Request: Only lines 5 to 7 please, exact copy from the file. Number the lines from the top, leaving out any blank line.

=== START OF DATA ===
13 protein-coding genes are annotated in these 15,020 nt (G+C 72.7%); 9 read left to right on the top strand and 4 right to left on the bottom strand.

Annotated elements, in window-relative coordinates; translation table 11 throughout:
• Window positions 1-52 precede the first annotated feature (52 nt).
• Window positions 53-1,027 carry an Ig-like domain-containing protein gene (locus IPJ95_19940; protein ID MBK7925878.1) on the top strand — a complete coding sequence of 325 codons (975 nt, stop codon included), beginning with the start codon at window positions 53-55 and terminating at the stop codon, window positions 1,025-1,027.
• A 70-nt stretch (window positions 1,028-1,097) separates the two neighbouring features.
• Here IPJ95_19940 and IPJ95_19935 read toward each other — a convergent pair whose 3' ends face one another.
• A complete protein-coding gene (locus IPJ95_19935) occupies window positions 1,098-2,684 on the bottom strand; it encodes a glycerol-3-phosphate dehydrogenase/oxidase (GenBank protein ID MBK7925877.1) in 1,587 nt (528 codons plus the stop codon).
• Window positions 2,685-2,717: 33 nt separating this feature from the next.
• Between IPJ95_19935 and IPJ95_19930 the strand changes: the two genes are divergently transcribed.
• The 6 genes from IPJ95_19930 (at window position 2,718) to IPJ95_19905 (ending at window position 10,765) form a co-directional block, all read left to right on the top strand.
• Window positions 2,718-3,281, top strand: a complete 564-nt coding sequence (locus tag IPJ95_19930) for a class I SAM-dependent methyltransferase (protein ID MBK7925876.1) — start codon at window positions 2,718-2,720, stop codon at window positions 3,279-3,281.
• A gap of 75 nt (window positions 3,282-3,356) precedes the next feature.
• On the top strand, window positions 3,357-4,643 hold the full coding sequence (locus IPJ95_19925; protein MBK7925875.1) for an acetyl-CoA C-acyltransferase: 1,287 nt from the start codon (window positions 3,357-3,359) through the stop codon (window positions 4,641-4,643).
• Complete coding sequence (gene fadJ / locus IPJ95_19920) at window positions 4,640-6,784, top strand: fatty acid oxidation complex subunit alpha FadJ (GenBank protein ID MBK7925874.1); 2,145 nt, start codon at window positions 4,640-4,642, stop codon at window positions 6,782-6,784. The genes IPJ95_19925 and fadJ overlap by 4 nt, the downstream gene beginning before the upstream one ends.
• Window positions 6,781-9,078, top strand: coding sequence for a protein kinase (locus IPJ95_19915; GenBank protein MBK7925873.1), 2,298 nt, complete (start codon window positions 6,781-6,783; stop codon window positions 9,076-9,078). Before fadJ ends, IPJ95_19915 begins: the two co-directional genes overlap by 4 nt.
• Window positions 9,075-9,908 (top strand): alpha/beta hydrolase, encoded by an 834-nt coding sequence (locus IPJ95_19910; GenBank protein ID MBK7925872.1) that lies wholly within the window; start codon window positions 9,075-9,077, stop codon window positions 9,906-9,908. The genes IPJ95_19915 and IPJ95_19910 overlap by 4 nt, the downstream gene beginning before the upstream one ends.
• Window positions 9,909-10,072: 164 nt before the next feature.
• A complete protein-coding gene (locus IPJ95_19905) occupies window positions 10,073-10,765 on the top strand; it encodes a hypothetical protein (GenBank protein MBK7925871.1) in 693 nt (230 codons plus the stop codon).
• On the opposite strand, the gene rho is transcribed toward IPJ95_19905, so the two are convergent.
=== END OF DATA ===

• A 70-nt stretch (window positions 1,028-1,097) separates the two neighbouring features.
• Here IPJ95_19940 and IPJ95_19935 read toward each other — a convergent pair whose 3' ends face one another.
• A complete protein-coding gene (locus IPJ95_19935) occupies window positions 1,098-2,684 on the bottom strand; it encodes a glycerol-3-phosphate dehydrogenase/oxidase (GenBank protein ID MBK7925877.1) in 1,587 nt (528 codons plus the stop codon).